The calculation proceeds element by element and the pressure difference moves forward for each circuit element. The elements form a system in which, viewed in the direction of rotation, they have a pressure difference as input data and a pressure difference after the element as output data. If the element is a valve, the numerical value of the valve position as input data is checked and based on this the pressure change produced by the valve is calculated and passed to the next element as input data. When the entire circuit is computationally rotated element by element, the calculation proceeds to the second stage, where the flow and temperature losses of the water flowing in the circuit are calculated on the basis of the pressure difference, if they have been defined for that circuit element. The temperature of the liquid circulating in the circuit is determined on the basis of the boiler power data and the volume flow of the flowing water. The pressure differences, flows and temperatures of the elements of the secondary circuit are calculated in a similar way. In the secondary circuit, the calculation is started in the same way as in the primary circuit for the pump producing the pressure difference. There is no heating boiler in the secondary or district heating circuit, but it corresponds to the output connection of the heat exchanger, which produces the heating power of the primary circuit to the secondary circuit.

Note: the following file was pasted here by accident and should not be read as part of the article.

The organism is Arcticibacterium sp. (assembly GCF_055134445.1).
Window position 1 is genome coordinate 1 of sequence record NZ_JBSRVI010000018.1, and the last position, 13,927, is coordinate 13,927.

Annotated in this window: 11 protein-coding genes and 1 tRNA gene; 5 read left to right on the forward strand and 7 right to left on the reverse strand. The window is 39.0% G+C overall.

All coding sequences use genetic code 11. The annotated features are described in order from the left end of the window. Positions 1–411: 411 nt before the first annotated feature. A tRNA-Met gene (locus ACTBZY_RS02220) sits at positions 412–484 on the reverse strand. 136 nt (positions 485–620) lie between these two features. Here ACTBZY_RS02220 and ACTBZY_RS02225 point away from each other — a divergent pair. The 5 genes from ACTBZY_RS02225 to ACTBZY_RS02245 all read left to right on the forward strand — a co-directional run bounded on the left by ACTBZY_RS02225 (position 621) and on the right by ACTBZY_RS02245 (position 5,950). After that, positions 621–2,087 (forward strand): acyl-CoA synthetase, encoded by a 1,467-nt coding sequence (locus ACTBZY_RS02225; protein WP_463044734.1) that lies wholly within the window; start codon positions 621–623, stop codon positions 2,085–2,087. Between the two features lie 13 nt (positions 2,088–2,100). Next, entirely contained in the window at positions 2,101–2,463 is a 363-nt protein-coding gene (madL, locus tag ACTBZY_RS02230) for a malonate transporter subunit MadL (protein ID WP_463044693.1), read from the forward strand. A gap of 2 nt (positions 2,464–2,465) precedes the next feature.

The static model is sufficient for some of the simplest modeling. A more realistic model also includes modeling the dynamic properties of the system. Dynamic properties are the change phenomena that occur in the system. Such dynamic properties include, for example, increases and decreases in boiler power and flow changes in the secondary or district heating circuit. Modeling the dynamic properties leads to solving the differential equations describing the system. The simplest model of the differential equation is the so-called first-order differential equation, the mathematical solution of which is an exponentially descending or ascending graph. For example, the boost circuit boost can be modeled with a first-order differential equation if, as a result of the boost, the circulating water temperature rises to some new temperature value without the temperature behaving unstably. For example, temperature oscillation is an example of instability. A first-order differential equation is often a sufficient model for the dynamic properties of a system.

The phenomena of change, i.e. dynamic properties, are modeled with differential equations